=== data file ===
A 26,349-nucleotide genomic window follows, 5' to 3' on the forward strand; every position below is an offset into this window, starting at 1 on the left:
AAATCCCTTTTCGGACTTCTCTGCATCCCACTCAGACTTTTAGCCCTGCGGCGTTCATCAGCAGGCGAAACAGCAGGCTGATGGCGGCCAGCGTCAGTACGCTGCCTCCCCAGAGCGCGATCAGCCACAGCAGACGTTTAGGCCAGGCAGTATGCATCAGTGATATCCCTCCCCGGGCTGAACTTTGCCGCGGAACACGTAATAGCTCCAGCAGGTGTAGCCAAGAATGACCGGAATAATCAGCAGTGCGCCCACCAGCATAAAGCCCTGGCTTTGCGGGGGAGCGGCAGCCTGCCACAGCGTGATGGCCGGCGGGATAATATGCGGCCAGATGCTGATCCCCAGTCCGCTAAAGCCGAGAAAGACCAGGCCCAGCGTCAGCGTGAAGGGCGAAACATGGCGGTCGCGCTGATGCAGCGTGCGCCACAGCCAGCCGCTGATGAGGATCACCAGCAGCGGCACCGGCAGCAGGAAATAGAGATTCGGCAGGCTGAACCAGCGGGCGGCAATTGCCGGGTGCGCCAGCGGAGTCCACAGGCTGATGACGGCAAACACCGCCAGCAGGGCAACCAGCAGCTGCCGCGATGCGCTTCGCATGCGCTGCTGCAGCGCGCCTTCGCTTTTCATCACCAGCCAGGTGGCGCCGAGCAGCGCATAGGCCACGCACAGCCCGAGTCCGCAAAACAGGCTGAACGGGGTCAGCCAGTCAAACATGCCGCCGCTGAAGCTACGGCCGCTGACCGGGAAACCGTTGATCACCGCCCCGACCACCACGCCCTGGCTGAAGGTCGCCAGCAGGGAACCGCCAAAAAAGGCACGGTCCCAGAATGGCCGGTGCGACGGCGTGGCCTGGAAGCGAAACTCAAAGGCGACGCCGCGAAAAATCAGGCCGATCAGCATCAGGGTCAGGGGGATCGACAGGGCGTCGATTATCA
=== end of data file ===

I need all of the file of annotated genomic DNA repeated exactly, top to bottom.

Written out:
A 26,349-nucleotide genomic window follows, 5' to 3' on the forward strand; every position below is an offset into this window, starting at 1 on the left:
AAATCCCTTTTCGGACTTCTCTGCATCCCACTCAGACTTTTAGCCCTGCGGCGTTCATCAGCAGGCGAAACAGCAGGCTGATGGCGGCCAGCGTCAGTACGCTGCCTCCCCAGAGCGCGATCAGCCACAGCAGACGTTTAGGCCAGGCAGTATGCATCAGTGATATCCCTCCCCGGGCTGAACTTTGCCGCGGAACACGTAATAGCTCCAGCAGGTGTAGCCAAGAATGACCGGAATAATCAGCAGTGCGCCCACCAGCATAAAGCCCTGGCTTTGCGGGGGAGCGGCAGCCTGCCACAGCGTGATGGCCGGCGGGATAATATGCGGCCAGATGCTGATCCCCAGTCCGCTAAAGCCGAGAAAGACCAGGCCCAGCGTCAGCGTGAAGGGCGAAACATGGCGGTCGCGCTGATGCAGCGTGCGCCACAGCCAGCCGCTGATGAGGATCACCAGCAGCGGCACCGGCAGCAGGAAATAGAGATTCGGCAGGCTGAACCAGCGGGCGGCAATTGCCGGGTGCGCCAGCGGAGTCCACAGGCTGATGACGGCAAACACCGCCAGCAGGGCAACCAGCAGCTGCCGCGATGCGCTTCGCATGCGCTGCTGCAGCGCGCCTTCGCTTTTCATCACCAGCCAGGTGGCGCCGAGCAGCGCATAGGCCACGCACAGCCCGAGTCCGCAAAACAGGCTGAACGGGGTCAGCCAGTCAAACATGCCGCCGCTGAAGCTACGGCCGCTGACCGGGAAACCGTTGATCACCGCCCCGACCACCACGCCCTGGCTGAAGGTCGCCAGCAGGGAACCGCCAAAAAAGGCACGGTCCCAGAATGGCCGGTGCGACGGCGTGGCCTGGAAGCGAAACTCAAAGGCGACGCCGCGAAAAATCAGGCCGATCAGCATCAGGGTCAGGGGGATCGACAGGGCGTCGATTATCA